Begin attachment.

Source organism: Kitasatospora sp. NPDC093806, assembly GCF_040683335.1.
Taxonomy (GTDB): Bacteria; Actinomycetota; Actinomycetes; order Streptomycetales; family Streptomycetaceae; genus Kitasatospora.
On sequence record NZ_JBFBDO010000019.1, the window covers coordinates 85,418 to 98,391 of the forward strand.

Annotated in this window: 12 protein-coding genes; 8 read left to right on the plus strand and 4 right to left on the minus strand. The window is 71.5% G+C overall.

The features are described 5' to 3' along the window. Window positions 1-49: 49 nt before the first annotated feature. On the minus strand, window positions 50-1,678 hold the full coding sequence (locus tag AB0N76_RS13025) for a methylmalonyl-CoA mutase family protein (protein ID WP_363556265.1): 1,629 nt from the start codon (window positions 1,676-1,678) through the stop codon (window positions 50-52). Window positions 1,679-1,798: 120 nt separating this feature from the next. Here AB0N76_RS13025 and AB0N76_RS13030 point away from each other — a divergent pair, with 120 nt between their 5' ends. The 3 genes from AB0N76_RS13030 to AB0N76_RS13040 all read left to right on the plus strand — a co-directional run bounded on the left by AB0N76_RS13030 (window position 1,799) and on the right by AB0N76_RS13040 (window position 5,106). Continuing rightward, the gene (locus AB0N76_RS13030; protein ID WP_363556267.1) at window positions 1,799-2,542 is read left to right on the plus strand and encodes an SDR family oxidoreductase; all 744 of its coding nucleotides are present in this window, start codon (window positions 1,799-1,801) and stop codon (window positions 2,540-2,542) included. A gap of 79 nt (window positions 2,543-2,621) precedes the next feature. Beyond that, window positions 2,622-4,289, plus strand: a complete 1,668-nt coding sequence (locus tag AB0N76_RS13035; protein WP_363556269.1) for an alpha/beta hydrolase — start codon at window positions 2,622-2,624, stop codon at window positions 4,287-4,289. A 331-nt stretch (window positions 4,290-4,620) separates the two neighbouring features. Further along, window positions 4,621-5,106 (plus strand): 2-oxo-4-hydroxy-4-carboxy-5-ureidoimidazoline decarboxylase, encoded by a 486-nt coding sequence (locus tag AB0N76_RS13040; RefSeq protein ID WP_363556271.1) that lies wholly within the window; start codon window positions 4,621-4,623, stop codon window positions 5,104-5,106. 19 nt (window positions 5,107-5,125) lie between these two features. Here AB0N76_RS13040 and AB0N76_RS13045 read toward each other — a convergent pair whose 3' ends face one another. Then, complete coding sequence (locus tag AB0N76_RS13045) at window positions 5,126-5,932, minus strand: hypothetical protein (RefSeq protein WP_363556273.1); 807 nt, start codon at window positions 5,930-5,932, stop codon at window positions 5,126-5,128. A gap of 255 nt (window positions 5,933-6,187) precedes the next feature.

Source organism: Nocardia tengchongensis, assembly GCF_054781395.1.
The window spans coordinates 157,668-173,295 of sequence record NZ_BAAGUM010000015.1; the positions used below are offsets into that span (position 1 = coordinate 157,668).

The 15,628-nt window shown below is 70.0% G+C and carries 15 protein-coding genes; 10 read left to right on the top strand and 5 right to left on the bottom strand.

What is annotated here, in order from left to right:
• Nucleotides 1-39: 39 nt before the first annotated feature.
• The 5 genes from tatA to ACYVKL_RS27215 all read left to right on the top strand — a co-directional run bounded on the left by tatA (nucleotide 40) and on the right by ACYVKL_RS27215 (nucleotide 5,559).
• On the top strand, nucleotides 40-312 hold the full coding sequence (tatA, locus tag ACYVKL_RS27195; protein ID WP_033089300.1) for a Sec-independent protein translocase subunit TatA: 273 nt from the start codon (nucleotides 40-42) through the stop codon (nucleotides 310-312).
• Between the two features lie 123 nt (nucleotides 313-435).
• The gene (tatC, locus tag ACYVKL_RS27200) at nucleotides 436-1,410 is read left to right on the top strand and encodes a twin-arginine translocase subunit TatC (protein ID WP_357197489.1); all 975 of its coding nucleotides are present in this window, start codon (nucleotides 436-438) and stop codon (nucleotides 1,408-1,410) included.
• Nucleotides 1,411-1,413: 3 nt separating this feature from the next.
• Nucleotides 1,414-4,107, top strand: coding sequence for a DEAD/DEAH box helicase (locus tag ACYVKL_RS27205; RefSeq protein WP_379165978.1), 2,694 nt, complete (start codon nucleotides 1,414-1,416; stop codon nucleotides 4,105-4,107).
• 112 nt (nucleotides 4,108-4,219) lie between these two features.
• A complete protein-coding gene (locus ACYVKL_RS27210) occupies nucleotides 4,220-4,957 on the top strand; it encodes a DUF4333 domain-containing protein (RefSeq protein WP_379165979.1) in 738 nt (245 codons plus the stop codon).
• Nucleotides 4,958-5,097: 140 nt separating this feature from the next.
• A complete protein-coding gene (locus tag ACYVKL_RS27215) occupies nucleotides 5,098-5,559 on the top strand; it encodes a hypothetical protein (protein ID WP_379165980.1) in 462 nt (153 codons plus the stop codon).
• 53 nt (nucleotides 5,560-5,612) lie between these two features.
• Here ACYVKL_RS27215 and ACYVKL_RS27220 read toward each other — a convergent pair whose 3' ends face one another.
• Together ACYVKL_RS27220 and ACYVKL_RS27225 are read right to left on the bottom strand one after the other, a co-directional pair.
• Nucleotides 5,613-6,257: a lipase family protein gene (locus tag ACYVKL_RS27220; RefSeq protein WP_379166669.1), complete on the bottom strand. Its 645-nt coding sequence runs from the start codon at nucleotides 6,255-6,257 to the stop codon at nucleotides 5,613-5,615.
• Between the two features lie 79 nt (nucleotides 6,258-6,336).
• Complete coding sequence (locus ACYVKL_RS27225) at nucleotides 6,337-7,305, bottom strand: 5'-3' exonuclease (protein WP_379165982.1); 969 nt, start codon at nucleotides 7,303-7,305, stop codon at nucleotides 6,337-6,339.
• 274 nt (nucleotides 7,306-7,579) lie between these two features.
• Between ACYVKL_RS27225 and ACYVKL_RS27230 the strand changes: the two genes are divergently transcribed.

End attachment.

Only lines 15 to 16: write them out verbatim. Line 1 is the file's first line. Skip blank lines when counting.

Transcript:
• Nucleotides 1,411-1,413: 3 nt separating this feature from the next.
• Nucleotides 1,414-4,107, top strand: coding sequence for a DEAD/DEAH box helicase (locus tag ACYVKL_RS27205; RefSeq protein WP_379165978.1), 2,694 nt, complete (start codon nucleotides 1,414-1,416; stop codon nucleotides 4,105-4,107).